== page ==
From: jlnich1@xxxxxxxxxxx (J.L. Nicholas)
Date: Sun, 8 Feb 1998 16:51:05 -0400
>In re Marcuse: Perhaps ironically, here I think you yourself are not giving
>F enough space in his difference from M's Freuodo-Marxism. I know F says
>somewhere that, of course, repression (in the political sense at least)
>still exists. But his difference from Marcuse would be in the notion of
>discourse, and our "incitement" to it. So his notion of power
>(pouvoir-savoir) is more "productive" than M's, who even in "desublimation"
>is still presupposing repression, but now the displacement, of desire.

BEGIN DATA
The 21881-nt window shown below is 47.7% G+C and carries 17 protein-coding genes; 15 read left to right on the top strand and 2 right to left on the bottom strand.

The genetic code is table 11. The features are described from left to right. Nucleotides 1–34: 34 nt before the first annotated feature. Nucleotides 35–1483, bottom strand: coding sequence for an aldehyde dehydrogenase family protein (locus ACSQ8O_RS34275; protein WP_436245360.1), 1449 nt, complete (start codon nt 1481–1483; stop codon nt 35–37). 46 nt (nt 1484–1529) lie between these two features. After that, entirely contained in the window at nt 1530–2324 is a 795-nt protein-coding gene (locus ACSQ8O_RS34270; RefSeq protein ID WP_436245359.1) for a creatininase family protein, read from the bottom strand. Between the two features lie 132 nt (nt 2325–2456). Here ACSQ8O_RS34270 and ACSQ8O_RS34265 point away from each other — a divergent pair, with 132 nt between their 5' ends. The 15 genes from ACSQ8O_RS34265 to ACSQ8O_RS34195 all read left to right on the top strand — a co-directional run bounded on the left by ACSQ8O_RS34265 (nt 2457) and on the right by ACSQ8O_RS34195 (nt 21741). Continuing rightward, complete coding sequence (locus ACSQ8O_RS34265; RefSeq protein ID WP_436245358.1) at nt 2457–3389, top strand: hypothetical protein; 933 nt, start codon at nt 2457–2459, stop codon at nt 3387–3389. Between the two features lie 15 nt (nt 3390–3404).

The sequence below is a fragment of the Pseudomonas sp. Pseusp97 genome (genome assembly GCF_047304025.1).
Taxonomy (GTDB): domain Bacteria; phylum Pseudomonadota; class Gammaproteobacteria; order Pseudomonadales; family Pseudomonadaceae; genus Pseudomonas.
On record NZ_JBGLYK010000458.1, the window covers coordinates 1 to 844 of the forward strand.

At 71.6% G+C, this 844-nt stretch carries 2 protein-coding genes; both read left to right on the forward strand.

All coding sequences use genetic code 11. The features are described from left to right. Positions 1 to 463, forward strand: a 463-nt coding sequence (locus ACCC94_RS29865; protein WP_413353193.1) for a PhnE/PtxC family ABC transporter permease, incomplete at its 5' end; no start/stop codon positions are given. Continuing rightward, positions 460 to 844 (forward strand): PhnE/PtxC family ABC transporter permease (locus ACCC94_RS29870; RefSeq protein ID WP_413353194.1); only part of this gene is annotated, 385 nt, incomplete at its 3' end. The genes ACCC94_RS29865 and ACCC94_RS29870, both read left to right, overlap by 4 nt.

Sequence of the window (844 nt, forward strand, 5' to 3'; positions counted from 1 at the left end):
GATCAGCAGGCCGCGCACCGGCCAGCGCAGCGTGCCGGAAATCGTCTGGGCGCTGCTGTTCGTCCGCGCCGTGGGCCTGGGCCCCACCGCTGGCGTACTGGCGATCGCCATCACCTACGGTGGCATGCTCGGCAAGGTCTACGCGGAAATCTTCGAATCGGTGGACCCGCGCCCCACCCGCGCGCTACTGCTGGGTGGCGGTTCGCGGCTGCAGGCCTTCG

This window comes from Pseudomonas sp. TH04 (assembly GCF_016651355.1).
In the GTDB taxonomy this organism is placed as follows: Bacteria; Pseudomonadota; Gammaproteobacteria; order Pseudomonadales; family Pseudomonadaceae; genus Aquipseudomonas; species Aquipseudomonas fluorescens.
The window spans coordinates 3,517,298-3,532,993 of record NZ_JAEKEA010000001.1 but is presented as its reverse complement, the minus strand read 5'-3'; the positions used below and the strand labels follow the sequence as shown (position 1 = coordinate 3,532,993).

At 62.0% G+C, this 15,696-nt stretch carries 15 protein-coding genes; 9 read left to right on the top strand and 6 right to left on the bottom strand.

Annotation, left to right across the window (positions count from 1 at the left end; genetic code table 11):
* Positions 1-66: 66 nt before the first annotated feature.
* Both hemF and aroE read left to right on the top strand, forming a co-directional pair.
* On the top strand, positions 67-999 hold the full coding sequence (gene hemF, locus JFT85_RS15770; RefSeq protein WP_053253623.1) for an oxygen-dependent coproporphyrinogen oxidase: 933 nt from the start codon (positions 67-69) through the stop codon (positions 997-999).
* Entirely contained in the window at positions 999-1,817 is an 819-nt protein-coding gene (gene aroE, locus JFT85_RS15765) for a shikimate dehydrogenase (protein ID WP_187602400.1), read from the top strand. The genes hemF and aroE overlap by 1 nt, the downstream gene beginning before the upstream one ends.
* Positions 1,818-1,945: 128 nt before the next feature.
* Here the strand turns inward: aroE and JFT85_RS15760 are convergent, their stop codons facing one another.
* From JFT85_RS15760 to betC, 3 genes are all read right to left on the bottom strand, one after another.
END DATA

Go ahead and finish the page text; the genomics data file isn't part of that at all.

Actually, Foucault and Marcuse are not that far apart on a notion of power.
Foucault leaves little to no room for an aspect of repression whereas
Marcuse's notion of repression is very productive: power represses by
PRODUCING new interests for us. This ties into Marcuse's critique of
Technology, because , through technology, the capitalist system produces
ever more interests and desires for us. THe question to ask, then, is to
what extent does Foucault secretly rely on a notion of repression. I think
this leads to the further question about whether people have any "real"
interests, - at least, this is where this question has led me, and I am in
the process of trying to figure out what real interests would be, if we had
them, while being open to Foucault's constructivism.